The post How IP Addresses Are Tracked appeared first on HostGator Blog. Want to find out what your public IP address is? At any given time you can easily check it using HostGator’s IP address tool, or one of a variety of other websites. Calling it a “public” IP address isn’t just talk—it really is easily accessible information.  On the one hand, it’s nice to know that it’s easy to learn your current IP address any time you need to know it. On the other, in an era with lots of online privacy issues, knowing your IP address is readily available to so many sources may be concerning. You may wonder who else can find this information, and what they can do with it. If you’re worried about how IP address tracking works and what it means for you from a privacy perspective, we’ve collected all the most important details you need on the topic.   What is an IP Address? To start, you need to know what an IP address is. IP stands for internet protocol, which is the set of processes that dictate how information is shared across the web. If you’ve ever wondered how one machine knows how to connect to another and what information to share with it, all internet-connected devices use the internet protocol for that. That, in a nutshell, is how IP addresses work. Devices that use the internet are all programmed to follow the internet protocol so they know how to interact with each other and keep the internet functioning the way we need it to. For different machines and networks to effectively communicate with each other via the internet protocol, they need a way to identify one another. For that, each device has an IP address. In most cases, IP addresses are a string of numbers separated by periods. If you used HostGator’s tool to learn what yours is, you probably saw an IP address that fits this description and looked something like: That’s your network’s address. Anytime you send an email or visit a website, that’s how the machines your network communicates with will see you. And that last part is what makes some people uncomfortable. What exactly do we mean when we say that other devices and networks can see you (or at least your IP)?  How Are IP Addresses Tracked? Every time two devices connect to one another using the internet protocol, they have to acknowledge each other. In internet parlance, this is generally described as “shaking hands.” Your IP address needs to let the device at the other IP address know where to send the information that’s being requested. That hand shake is how IP addresses are tracked. For example, when you’re trying to visit a website, your network sends out an information packet that includes your IP address and port number. Then the server that hosts the website you’re seeking accepts the packet, learns what network is asking for access, and knows where to send back its response in the form of all the files that make up the website.  That website and the server it’s on now know your IP address has visited. And your internet service provider (ISP) also has a record of that visit. In most cases, that’s where the tracking stops. A random person curious about your internet history won’t be able to find out what websites you’ve visited just based on knowing your IP address. But ISPs keep a record of IP address activity, which means that, in rare cases, they can share that information with others. And while your IP address only provides limited information to the servers your network communicates with, it does give them some data about you.   3 Reasons to Track an IP Address Why does anyone have to track your IP address to begin with? Why can’t you just browse the internet in peace with total privacy? For the most part, your IP address’s activity is your business alone, assuming no one’s looking over your shoulder or checking the browser history on your device.  But there are three main instances where that information will be used or accessed by a third party.  1. Legal Concerns IP addresses are how we as a society identify people who commit illegal activities online in order to hold them accountable. This ranges from small offenses to large. When someone downloads media or software illegally, the company that holds the copyright can find out and track the action to a particular IP address. They don’t know right away it’s you, but they can find out which ISP owns the address and send them a threat to pass along to you. Because your ISP has a record of which IP address was assigned to you at a given time and the activity tied to it, they’ll know who to blame for the offense. IP addresses are also used in identifying the offenders behind spam and phishing emails. Email clients and email marketing software platforms keep a record of which email addresses look like spam based on the content of the email and subject line, as well as when recipients click on that “mark as spam” button. While they don’t have the power to find the individuals behind the email address, they can add the IP address it came from to a blacklist to keep the emails from that address from reaching people’s inboxes in the future.  While that’s a useful tactic to protect all of our inboxes from the thousands of spam emails that go out on a regular basis, it can have an unintended side effect. Because ISPs generally provide customers with dynamic IP addresses, meaning they change regularly over time, there’s always a risk that someone with a newly assigned IP address will be stuck with the consequences of the behavior of the guy who had it last week. It doesn’t happen often though, and it’s a problem easily fixed by changing your IP address. And of course, there’s the occasional bigger criminal offense that triggers use of an IP address to identify someone. If a person sells or distributes something illegal online or talks about committing a crime on an online platform, law enforcement can demand their personal information from your ISP. Again, as with these other cases, a cop or lawyer won’t be able to tell just from your IP address who you are or where to find you. They’ll have to take the extra step of going through your ISP. But if someone’s suspected of a serious enough crime, ISPs are likely to cooperate and hand over that information.  It’s worth noting here that while tracking an IP address linked to illegal activity can eventually lead to someone learning the name and address of the person behind the computer, it’s not information your ISP will hand out lightly. Most internet service providers have strict privacy rules they abide by, so the average person asking for information is unlikely to be successful. But a law enforcement representative or copyright lawyer that comes equipped with evidence will be treated differently.   2. Marketing In some legal cases, an IP address can be tracked back to a specific individual. When it comes to marketing uses though, IP tracking is more anonymized than that. Marketing and analytics software includes the capability to track the location data of IP addresses and provide that data to website owners.  So when your IP address contacts a server to access a specific website, the website can track where the visitor is coming from. In real time, that information can be used to personalize the page you see. For example, when you visit the website of a national movie theater chain, often the page will automatically detect where you’re coming from and provide showtimes for the closest theater location. In addition, that information will be saved and provided to the website owner through tools like Google Analytics. They won’t know your name and home address or anything like that, but they’ll be able to see that they got a website visitor from your city.  If the website uses cookies, which are packets of information that track and collect additional information on your website behavior, they’ll also be able to connect your visit to other data about you. For example, they can see if you’re visiting the website for the first time or if you’re returning, and which specific pages you visited.  The IP address alone isn’t enough to do this; it has to work in connection with cookies. But many of the websites you visit will be set up to use cookies for this kind of tracking. Due to recent legislation, you’ll generally know if a website you visit uses cookies, since they’re required to provide a message telling you so.  If you see ads for websites you’ve visited before following you around the web, that’s the result of cookies tracking your internet activity. While your IP address provides information about your location, it’s the cookies that provide websites and advertisers with more details about your specific online behaviors. 3. Scam Detection Consumers aren’t the only ones who have to worry about online scammers. Many credit card companies and eCommerce businesses now use security software to help spot purchases that are likely fraudulent. If someone makes a large purchase, the software can flag it to be reviewed before it goes through. If the purchase is coming from a different location than where the credit card owner lives, they may check with the owner before processing it. This is another case where IP address tracking won’t point anyone back to you as an individual, but can help companies learn valuable information about you based on location. The fact that IP addresses provide generalized location data (usually based on where your ISP is located) can help protect you, your credit card company, and the vendors you do business with from costly fraudulent purchases.  IP Address Information: What Can Someone Learn? In most cases, the information someone can learn based on your IP address is limited. They can find out your city, your zip code (or one nearby), and the area code associated with the area. They can see what internet provider you use, and whether the IP address is on any blacklists. In order to gain any more personal details than that, they would need to go through your ISP, which is only likely to provide your details if a lawyer or law enforcement agent provides them with evidence your IP address was linked to a crime. So most people don’t have to worry about their IP address leading any online strangers to your location.  How Can I Keep My IP Address from Being Tracked? We’ve established that people generally won’t be able to find out personal details about you from your IP address beyond your general location. But if you’re uncomfortable with them even knowing that much about you, or if you don’t like the idea of your internet activity being traceable back to you, you have some options for shielding your IP address. Invest in a VPN Service. A virtual private network (VPN) is a paid service that will mask your IP address when browsing the web. It encrypts all your internet activity and shields sites from recognizing your geographic location. A VPN service comes in handy for anyone concerned about internet privacy, or those looking to get around geographic restrictions for accessing a website.  A VPN can ensure your personal data stays secure when you’re using public WiFi networks, such as at coffee shops or the airport. It can also keep your general geographic location hidden, if you’re worried about stalkers or just want that extra level of security when browsing on a search engine. And it can ensure you’re still able to watch your favorite show on Netflix, even when you’re traveling out of the country.   Use a free proxy server. VPNs don’t come for free, so if you want some level of protection from IP website tracking, but don’t want to spend any money, another option is a proxy server. A proxy server obscures your IP address by using a middleman IP it shows up as instead. It’s not as secure as a VPN, since it doesn’t provide encryption for your data, but it does keep your IP address from being accessible to your average website user.  Set up Tor.  Tor is a free, open-source browser add-on that will bounce your internet connection off several different nodes each time you access a website to make your original IP address nearly impossible to trace. It’s not quite as secure as a VPN, as you’d expect from a free service, but it provides an extra level of encryption and anonymity.  IP Tracking (Usually) Won’t Hurt You Privacy concerns in the internet era are absolutely real and valid. But IP tracking is fairly low on the list of things you should be worried about. The generalized geographic information people and websites can access via your IP address usually isn’t enough to do you any real harm. There are more important cybersecurity issues to keep an eye out for, such as whether the websites you visit use https—meaning they offer the proper encryption to keep your data safe— and knowing how to spot phishing emails.  Understanding how IP addresses work makes you a more informed internet user. But it’s one aspect of using the internet that shouldn’t keep you up at night. Find the post on the HostGator Blog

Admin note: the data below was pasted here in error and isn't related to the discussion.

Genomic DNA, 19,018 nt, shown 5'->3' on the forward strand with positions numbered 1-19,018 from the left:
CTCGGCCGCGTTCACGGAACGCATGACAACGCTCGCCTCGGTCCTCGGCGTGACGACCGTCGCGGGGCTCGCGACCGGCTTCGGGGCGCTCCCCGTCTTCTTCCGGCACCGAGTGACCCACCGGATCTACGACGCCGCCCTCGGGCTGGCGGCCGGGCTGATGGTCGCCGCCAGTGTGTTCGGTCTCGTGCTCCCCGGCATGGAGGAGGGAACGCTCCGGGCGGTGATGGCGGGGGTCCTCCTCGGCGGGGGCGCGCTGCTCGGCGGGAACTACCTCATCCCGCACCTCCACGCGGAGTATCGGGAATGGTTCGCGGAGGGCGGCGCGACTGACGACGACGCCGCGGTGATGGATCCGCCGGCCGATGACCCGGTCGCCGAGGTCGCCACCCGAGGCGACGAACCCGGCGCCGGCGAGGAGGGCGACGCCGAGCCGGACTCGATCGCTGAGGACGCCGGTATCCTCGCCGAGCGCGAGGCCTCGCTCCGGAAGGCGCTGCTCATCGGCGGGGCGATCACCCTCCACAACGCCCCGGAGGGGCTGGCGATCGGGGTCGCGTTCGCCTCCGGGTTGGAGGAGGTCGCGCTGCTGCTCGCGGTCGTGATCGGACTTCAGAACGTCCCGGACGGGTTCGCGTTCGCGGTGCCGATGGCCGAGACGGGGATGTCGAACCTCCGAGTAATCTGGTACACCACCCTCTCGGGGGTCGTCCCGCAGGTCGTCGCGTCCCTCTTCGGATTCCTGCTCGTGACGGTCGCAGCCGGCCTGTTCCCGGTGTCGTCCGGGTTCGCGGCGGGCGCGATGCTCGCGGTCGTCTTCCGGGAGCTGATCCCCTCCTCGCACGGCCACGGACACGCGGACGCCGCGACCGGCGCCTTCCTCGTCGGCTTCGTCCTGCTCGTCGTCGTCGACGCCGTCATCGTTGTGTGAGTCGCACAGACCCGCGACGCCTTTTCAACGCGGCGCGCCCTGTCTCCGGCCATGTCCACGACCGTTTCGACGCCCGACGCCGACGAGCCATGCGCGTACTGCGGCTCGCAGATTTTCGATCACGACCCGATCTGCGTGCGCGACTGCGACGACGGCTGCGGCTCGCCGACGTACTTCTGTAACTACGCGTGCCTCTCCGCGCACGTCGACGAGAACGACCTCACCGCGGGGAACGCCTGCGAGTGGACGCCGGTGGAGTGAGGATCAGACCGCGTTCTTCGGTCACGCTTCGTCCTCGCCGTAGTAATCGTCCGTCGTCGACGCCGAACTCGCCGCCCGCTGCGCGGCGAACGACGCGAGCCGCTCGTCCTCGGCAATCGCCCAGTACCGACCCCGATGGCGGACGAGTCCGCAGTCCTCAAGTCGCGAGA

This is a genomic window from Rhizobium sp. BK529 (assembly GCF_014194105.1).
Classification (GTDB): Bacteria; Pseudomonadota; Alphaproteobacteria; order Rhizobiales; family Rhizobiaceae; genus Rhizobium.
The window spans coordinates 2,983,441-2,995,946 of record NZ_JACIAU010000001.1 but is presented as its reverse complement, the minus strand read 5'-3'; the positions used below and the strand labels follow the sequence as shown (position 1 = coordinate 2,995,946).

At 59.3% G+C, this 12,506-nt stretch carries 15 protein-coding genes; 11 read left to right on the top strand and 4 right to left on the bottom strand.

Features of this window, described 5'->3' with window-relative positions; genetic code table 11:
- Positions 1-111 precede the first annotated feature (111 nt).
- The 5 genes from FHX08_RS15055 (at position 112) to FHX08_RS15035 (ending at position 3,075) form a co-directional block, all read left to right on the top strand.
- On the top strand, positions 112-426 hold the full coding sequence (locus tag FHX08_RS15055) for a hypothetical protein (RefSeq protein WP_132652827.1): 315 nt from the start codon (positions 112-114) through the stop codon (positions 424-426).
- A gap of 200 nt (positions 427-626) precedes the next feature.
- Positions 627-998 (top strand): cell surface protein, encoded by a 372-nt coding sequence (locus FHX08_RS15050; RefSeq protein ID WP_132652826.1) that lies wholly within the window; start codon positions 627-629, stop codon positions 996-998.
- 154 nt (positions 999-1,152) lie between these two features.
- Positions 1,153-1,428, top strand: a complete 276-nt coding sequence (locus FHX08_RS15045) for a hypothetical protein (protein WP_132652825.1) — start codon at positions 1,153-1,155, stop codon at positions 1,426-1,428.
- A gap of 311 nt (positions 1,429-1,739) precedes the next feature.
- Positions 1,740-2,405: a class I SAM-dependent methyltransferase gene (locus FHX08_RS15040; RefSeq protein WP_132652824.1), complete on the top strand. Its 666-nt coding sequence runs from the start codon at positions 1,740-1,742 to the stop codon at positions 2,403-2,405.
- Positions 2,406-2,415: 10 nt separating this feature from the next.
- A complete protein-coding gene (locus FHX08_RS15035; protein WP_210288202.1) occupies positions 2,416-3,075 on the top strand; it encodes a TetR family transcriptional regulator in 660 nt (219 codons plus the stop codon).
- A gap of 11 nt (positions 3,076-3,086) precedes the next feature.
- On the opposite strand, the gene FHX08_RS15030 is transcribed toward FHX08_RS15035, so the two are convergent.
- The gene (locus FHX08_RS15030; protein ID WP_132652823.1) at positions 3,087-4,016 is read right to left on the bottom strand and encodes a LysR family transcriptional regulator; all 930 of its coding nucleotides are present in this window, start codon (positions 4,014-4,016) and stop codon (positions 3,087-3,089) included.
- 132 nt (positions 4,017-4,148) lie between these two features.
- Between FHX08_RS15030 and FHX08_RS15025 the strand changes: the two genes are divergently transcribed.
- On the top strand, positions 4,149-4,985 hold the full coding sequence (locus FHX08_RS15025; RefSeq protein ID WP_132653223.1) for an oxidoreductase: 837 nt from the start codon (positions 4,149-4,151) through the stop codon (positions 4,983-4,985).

Better Together: WP Engine and Flywheel Make Local and Genesis Products Available to All Customers